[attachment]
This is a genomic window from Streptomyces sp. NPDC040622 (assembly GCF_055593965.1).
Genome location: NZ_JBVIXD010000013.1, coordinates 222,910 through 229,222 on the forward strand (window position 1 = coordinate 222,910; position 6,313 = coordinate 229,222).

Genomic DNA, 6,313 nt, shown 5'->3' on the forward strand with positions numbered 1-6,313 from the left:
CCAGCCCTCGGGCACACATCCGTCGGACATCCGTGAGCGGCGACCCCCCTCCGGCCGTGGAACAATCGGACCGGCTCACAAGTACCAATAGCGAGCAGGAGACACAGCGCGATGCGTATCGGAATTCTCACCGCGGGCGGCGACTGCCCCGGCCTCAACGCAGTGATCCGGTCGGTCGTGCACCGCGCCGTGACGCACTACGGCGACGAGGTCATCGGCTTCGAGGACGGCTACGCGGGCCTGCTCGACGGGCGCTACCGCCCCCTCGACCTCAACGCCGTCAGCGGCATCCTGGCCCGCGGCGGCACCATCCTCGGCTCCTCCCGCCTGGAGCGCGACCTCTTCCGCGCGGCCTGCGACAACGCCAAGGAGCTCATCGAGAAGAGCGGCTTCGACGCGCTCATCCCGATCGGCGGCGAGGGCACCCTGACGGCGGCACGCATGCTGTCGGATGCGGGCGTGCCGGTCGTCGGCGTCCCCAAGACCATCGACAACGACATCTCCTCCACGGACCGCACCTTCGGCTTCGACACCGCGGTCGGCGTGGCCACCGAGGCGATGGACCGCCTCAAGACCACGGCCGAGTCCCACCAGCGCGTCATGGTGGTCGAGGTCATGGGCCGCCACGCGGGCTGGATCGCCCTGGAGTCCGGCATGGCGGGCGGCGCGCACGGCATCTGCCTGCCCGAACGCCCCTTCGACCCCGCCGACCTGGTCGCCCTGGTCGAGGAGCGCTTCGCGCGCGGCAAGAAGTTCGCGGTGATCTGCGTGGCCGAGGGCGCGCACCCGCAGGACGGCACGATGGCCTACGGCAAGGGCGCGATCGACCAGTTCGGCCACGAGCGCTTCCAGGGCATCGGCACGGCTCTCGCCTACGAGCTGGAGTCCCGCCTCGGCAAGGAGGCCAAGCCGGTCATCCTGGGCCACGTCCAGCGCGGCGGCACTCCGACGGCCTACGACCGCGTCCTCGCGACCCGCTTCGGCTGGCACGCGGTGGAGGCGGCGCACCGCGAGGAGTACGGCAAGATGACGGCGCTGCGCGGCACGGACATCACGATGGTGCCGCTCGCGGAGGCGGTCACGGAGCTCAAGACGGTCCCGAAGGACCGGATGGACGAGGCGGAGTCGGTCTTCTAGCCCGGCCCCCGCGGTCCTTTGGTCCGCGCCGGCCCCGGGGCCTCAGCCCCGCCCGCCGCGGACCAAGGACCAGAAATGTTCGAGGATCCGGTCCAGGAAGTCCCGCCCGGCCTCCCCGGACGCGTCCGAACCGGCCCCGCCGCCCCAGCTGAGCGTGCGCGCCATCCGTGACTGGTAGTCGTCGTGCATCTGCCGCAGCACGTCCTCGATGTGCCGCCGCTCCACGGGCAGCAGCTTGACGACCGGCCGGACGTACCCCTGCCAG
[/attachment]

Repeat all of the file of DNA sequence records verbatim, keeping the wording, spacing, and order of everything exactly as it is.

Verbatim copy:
This is a genomic window from Streptomyces sp. NPDC040622 (assembly GCF_055593965.1).
Genome location: NZ_JBVIXD010000013.1, coordinates 222,910 through 229,222 on the forward strand (window position 1 = coordinate 222,910; position 6,313 = coordinate 229,222).

Genomic DNA, 6,313 nt, shown 5'->3' on the forward strand with positions numbered 1-6,313 from the left:
CCAGCCCTCGGGCACACATCCGTCGGACATCCGTGAGCGGCGACCCCCCTCCGGCCGTGGAACAATCGGACCGGCTCACAAGTACCAATAGCGAGCAGGAGACACAGCGCGATGCGTATCGGAATTCTCACCGCGGGCGGCGACTGCCCCGGCCTCAACGCAGTGATCCGGTCGGTCGTGCACCGCGCCGTGACGCACTACGGCGACGAGGTCATCGGCTTCGAGGACGGCTACGCGGGCCTGCTCGACGGGCGCTACCGCCCCCTCGACCTCAACGCCGTCAGCGGCATCCTGGCCCGCGGCGGCACCATCCTCGGCTCCTCCCGCCTGGAGCGCGACCTCTTCCGCGCGGCCTGCGACAACGCCAAGGAGCTCATCGAGAAGAGCGGCTTCGACGCGCTCATCCCGATCGGCGGCGAGGGCACCCTGACGGCGGCACGCATGCTGTCGGATGCGGGCGTGCCGGTCGTCGGCGTCCCCAAGACCATCGACAACGACATCTCCTCCACGGACCGCACCTTCGGCTTCGACACCGCGGTCGGCGTGGCCACCGAGGCGATGGACCGCCTCAAGACCACGGCCGAGTCCCACCAGCGCGTCATGGTGGTCGAGGTCATGGGCCGCCACGCGGGCTGGATCGCCCTGGAGTCCGGCATGGCGGGCGGCGCGCACGGCATCTGCCTGCCCGAACGCCCCTTCGACCCCGCCGACCTGGTCGCCCTGGTCGAGGAGCGCTTCGCGCGCGGCAAGAAGTTCGCGGTGATCTGCGTGGCCGAGGGCGCGCACCCGCAGGACGGCACGATGGCCTACGGCAAGGGCGCGATCGACCAGTTCGGCCACGAGCGCTTCCAGGGCATCGGCACGGCTCTCGCCTACGAGCTGGAGTCCCGCCTCGGCAAGGAGGCCAAGCCGGTCATCCTGGGCCACGTCCAGCGCGGCGGCACTCCGACGGCCTACGACCGCGTCCTCGCGACCCGCTTCGGCTGGCACGCGGTGGAGGCGGCGCACCGCGAGGAGTACGGCAAGATGACGGCGCTGCGCGGCACGGACATCACGATGGTGCCGCTCGCGGAGGCGGTCACGGAGCTCAAGACGGTCCCGAAGGACCGGATGGACGAGGCGGAGTCGGTCTTCTAGCCCGGCCCCCGCGGTCCTTTGGTCCGCGCCGGCCCCGGGGCCTCAGCCCCGCCCGCCGCGGACCAAGGACCAGAAATGTTCGAGGATCCGGTCCAGGAAGTCCCGCCCGGCCTCCCCGGACGCGTCCGAACCGGCCCCGCCGCCCCAGCTGAGCGTGCGCGCCATCCGTGACTGGTAGTCGTCGTGCATCTGCCGCAGCACGTCCTCGATGTGCCGCCGCTCCACGGGCAGCAGCTTGACGACCGGCCGGACGTACCCCTGCCAG